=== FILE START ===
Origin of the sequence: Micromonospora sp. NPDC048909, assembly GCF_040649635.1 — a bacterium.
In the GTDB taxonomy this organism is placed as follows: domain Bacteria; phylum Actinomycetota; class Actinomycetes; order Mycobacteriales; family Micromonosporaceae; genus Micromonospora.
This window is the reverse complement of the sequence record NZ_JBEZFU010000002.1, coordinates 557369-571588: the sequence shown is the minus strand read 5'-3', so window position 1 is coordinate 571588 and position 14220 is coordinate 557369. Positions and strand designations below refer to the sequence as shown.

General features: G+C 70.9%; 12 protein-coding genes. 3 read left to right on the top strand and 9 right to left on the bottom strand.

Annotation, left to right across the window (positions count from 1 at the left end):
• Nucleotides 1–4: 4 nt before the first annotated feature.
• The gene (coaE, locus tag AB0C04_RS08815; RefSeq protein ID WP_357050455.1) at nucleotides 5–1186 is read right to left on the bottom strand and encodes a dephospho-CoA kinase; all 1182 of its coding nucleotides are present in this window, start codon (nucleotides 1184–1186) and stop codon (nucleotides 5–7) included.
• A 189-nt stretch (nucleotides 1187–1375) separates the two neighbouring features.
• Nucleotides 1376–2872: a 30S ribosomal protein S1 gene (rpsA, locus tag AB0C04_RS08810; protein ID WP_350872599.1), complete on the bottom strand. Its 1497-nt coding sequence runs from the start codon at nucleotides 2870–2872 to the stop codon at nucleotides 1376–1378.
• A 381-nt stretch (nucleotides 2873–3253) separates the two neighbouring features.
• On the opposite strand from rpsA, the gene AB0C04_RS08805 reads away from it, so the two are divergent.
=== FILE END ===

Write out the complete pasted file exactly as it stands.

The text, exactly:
Origin of the sequence: Micromonospora sp. NPDC048909, assembly GCF_040649635.1 — a bacterium.
In the GTDB taxonomy this organism is placed as follows: domain Bacteria; phylum Actinomycetota; class Actinomycetes; order Mycobacteriales; family Micromonosporaceae; genus Micromonospora.
This window is the reverse complement of the sequence record NZ_JBEZFU010000002.1, coordinates 557369-571588: the sequence shown is the minus strand read 5'-3', so window position 1 is coordinate 571588 and position 14220 is coordinate 557369. Positions and strand designations below refer to the sequence as shown.

General features: G+C 70.9%; 12 protein-coding genes. 3 read left to right on the top strand and 9 right to left on the bottom strand.

Annotation, left to right across the window (positions count from 1 at the left end):
• Nucleotides 1–4: 4 nt before the first annotated feature.
• The gene (coaE, locus tag AB0C04_RS08815; RefSeq protein ID WP_357050455.1) at nucleotides 5–1186 is read right to left on the bottom strand and encodes a dephospho-CoA kinase; all 1182 of its coding nucleotides are present in this window, start codon (nucleotides 1184–1186) and stop codon (nucleotides 5–7) included.
• A 189-nt stretch (nucleotides 1187–1375) separates the two neighbouring features.
• Nucleotides 1376–2872: a 30S ribosomal protein S1 gene (rpsA, locus tag AB0C04_RS08810; protein ID WP_350872599.1), complete on the bottom strand. Its 1497-nt coding sequence runs from the start codon at nucleotides 2870–2872 to the stop codon at nucleotides 1376–1378.
• A 381-nt stretch (nucleotides 2873–3253) separates the two neighbouring features.
• On the opposite strand from rpsA, the gene AB0C04_RS08805 reads away from it, so the two are divergent.